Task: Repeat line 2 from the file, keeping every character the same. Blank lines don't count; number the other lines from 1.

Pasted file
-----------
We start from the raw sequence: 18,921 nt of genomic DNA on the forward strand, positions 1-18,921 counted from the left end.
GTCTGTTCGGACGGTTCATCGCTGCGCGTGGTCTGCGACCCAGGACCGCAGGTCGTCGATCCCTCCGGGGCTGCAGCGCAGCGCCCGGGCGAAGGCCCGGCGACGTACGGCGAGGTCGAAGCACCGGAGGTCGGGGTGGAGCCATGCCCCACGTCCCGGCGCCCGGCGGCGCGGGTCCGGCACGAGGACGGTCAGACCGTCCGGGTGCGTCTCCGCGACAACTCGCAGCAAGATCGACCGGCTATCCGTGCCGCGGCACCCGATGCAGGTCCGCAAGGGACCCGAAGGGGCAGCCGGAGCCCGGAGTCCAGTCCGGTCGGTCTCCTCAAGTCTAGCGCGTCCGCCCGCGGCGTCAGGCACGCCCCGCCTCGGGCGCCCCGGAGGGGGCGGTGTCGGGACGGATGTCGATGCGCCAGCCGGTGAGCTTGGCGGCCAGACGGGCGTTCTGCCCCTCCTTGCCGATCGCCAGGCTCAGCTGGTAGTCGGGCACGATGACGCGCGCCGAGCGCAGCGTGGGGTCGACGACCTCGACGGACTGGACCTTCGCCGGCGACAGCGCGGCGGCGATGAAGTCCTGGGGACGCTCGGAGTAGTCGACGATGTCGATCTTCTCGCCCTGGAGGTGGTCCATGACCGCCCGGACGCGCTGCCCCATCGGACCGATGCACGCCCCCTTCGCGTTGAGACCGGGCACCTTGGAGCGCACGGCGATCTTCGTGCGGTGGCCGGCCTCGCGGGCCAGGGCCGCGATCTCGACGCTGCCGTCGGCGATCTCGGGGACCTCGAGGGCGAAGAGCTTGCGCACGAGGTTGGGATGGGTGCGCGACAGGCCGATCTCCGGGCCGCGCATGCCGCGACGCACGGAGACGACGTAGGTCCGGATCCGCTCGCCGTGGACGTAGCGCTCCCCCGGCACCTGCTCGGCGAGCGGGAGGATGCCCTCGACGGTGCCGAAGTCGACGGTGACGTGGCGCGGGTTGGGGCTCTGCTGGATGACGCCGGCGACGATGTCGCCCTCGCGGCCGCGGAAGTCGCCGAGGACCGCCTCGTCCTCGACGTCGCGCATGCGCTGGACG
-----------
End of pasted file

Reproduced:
GTCTGTTCGGACGGTTCATCGCTGCGCGTGGTCTGCGACCCAGGACCGCAGGTCGTCGATCCCTCCGGGGCTGCAGCGCAGCGCCCGGGCGAAGGCCCGGCGACGTACGGCGAGGTCGAAGCACCGGAGGTCGGGGTGGAGCCATGCCCCACGTCCCGGCGCCCGGCGGCGCGGGTCCGGCACGAGGACGGTCAGACCGTCCGGGTGCGTCTCCGCGACAACTCGCAGCAAGATCGACCGGCTATCCGTGCCGCGGCACCCGATGCAGGTCCGCAAGGGACCCGAAGGGGCAGCCGGAGCCCGGAGTCCAGTCCGGTCGGTCTCCTCAAGTCTAGCGCGTCCGCCCGCGGCGTCAGGCACGCCCCGCCTCGGGCGCCCCGGAGGGGGCGGTGTCGGGACGGATGTCGATGCGCCAGCCGGTGAGCTTGGCGGCCAGACGGGCGTTCTGCCCCTCCTTGCCGATCGCCAGGCTCAGCTGGTAGTCGGGCACGATGACGCGCGCCGAGCGCAGCGTGGGGTCGACGACCTCGACGGACTGGACCTTCGCCGGCGACAGCGCGGCGGCGATGAAGTCCTGGGGACGCTCGGAGTAGTCGACGATGTCGATCTTCTCGCCCTGGAGGTGGTCCATGACCGCCCGGACGCGCTGCCCCATCGGACCGATGCACGCCCCCTTCGCGTTGAGACCGGGCACCTTGGAGCGCACGGCGATCTTCGTGCGGTGGCCGGCCTCGCGGGCCAGGGCCGCGATCTCGACGCTGCCGTCGGCGATCTCGGGGACCTCGAGGGCGAAGAGCTTGCGCACGAGGTTGGGATGGGTGCGCGACAGGCCGATCTCCGGGCCGCGCATGCCGCGACGCACGGAGACGACGTAGGTCCGGATCCGCTCGCCGTGGACGTAGCGCTCCCCCGGCACCTGCTCGGCGAGCGGGAGGATGCCCTCGACGGTGCCGAAGTCGACGGTGACGTGGCGCGGGTTGGGGCTCTGCTGGATGACGCCGGCGACGATGTCGCCCTCGCGGCCGCGGAAGTCGCCGAGGACCGCCTCGTCCTCGACGTCGCGCATGCGCTGGACG